Timmerman “Timmie” Daugherty, a retired Maryland attorney who became a ceramics artist and advocated women’s rights, died of complications of flu and heart disease on Oct. 8 at her Miami Beach, Fla., home. The former Charles Village resident was 76.
Susan Timmerman Fagans was born in Basking Ridge, N.J., the daughter of Helen Sue Bruckner, a scientist, and Philip Fagans, an insurance broker.
She recalled her favorite childhood memory: Her mother reading “Stories the Iroquois Told Their Children,” a book about nature, its spirits and people, written by Mabel Powers.
“My thrifty Quaker parents taught me the value of repairing and recycling,” she said in a 2001 article in The Baltimore Sun. “I love to recycle abandoned items and give them new life by deconstructing and reconstructing them into totally new creations."
She received degrees at Dickinson College in Carlisle, Pa., and the University of Baltimore School of Law.
She moved to Maryland in the late 1960s and became a teacher and senior class adviser at Hannah More Academy in Reisterstown. She lived in Glencoe in a former Pennsylvania Railroad station.
“She loved teaching and maintained some lifelong friendships with many of her students,” said her son, Rick Tepel, who lives in the Hollywood community of St. Mary’s County.
She worked for a time as an attorney in Lexington Park. A 1982 article in The Sun described those days, reporting that “Timmie Daugherty is one of those people who revels in being able to handle a ton of work while somehow making it look ridiculously simple. She sailed through the University of Baltimore Law School, for example, holding down three jobs. She worked at Legal Aid as a clerk, sold real estate and taught a course in real estate law at Towson State University.”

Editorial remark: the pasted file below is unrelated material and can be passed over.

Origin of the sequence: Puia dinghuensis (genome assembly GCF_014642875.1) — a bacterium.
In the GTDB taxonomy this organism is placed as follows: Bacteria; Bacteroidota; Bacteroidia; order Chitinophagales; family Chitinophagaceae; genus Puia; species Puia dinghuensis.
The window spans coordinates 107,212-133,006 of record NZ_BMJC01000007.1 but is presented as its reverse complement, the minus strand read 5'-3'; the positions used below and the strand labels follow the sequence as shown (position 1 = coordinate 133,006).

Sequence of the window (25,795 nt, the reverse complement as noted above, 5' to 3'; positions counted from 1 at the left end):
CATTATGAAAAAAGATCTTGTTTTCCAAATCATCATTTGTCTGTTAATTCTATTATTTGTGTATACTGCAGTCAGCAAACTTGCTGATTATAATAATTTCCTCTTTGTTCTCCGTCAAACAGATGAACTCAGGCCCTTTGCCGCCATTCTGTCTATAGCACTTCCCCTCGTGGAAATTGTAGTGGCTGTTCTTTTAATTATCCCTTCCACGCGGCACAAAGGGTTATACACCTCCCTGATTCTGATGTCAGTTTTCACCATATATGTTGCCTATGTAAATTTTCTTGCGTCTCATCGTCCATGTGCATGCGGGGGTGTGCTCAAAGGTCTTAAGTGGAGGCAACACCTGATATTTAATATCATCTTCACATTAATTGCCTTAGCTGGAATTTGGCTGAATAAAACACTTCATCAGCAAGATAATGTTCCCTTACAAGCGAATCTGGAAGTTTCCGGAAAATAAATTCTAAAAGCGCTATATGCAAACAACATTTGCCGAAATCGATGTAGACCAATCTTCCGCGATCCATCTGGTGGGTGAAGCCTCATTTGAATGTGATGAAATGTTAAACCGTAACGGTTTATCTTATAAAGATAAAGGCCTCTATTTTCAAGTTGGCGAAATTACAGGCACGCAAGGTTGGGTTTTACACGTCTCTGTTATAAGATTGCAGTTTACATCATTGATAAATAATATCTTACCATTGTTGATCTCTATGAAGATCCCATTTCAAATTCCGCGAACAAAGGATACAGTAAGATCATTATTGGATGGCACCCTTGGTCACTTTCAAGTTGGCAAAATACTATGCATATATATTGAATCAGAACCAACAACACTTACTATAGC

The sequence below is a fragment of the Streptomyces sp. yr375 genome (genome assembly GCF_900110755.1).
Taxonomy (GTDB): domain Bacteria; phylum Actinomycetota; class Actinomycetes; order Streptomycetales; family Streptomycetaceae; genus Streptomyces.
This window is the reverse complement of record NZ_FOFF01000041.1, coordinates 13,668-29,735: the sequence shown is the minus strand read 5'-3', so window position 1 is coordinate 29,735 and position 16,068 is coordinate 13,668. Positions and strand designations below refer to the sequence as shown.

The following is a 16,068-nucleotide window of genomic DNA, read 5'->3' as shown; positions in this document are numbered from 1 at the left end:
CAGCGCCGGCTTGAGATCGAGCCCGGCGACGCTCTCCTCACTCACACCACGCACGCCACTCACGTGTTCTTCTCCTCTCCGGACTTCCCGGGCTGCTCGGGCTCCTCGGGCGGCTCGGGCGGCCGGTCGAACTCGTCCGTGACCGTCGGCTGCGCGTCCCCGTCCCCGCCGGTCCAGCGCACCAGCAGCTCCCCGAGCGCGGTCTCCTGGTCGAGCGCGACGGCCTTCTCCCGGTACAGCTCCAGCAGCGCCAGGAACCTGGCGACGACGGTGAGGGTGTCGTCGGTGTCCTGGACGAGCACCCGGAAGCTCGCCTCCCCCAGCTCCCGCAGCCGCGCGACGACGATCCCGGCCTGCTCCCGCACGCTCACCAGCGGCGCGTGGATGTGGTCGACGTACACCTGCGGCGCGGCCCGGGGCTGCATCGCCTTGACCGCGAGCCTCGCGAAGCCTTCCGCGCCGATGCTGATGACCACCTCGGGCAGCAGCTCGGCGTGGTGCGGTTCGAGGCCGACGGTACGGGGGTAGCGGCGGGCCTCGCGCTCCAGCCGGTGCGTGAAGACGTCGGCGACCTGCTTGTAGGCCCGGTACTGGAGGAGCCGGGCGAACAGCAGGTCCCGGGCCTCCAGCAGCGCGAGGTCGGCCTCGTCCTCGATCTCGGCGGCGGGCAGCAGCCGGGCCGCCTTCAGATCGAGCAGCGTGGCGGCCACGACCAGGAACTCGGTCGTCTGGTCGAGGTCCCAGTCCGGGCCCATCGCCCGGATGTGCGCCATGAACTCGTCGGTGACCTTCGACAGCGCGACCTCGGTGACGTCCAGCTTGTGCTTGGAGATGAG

She also practiced family law in St. Mary's County, where she was active in supporting feminism and women’s rights.
She helped create a women’s shelter in Southern Maryland, and taught a course, “Women and the Law,” at St. Mary’s College. She was elected president of the National Conference of Women's Bar Associations.
In a 1986 interview in The New York Times regarding women over the age of 40 becoming attorneys, she stated: “Having a few gray hairs gives a lawyer credibility.”
Ms. Daugherty was also editor of a weekly newspaper, The Tide.
“The county had an established paper and she and wanted to give St. Mary’s a second voice,” said her daughter, Amy Tepel of Morrison, Colo.
She developed a friendship with Alger Hiss, the 1940s State Department figure accused of giving classified documents to the Soviet Union. She interviewed Mr. Hiss for a book she planned to write.
Ms. Daugherty moved to Baltimore in 1989 and lived in the 2900 block of Guilford Avenue. She opened her home and garden to public tours.
“Even on the bleakest day, a garden touched by Baltimore artist Timmerman Daugherty is joyously ablaze,” said The Sun’s 2001 story, which described her as an attorney turned mosaic artist. “[Her works] speak of her bold sense of color and texture; her respect for, and playful reinterpretation of nature.”
Ms. Daugherty placed a mosaic glass fountain in her garden.
“She loved nature and it inspired her. When we lived in St. Mary’s County on the Patuxent River she walked on the beach and picked up sharks’ teeth,” said her son.
Ms. Daugherty suffered the effects of a 1998 auto accident, her daughter said. “The whiplash exacerbated her rheumatoid arthritis.”
“After her accident she couldn’t go hiking and she took up her art and developed an interest in mosaic art and sculpture,” added her son.
She gradually gave up her law practice, and exhibited works at the American Visionary Arts Museum. In an interview at the museum, she said she walked the alleys of Charles Village with her dog and picked up objects she incorporated in her art. She also said her creative pursuits offered relief from her chronic pain.
She moved from her Charles Village home and settled in Florida more than a decade ago. She continued to own dogs and was devoted to a chihuahua mix named Georgia.
A private memorial party will be held Dec. 9 at her Miami Beach home.
In addition to her son and daughter, survivors include two grandchildren; and a grand nephew. Her marriages ended in divorce.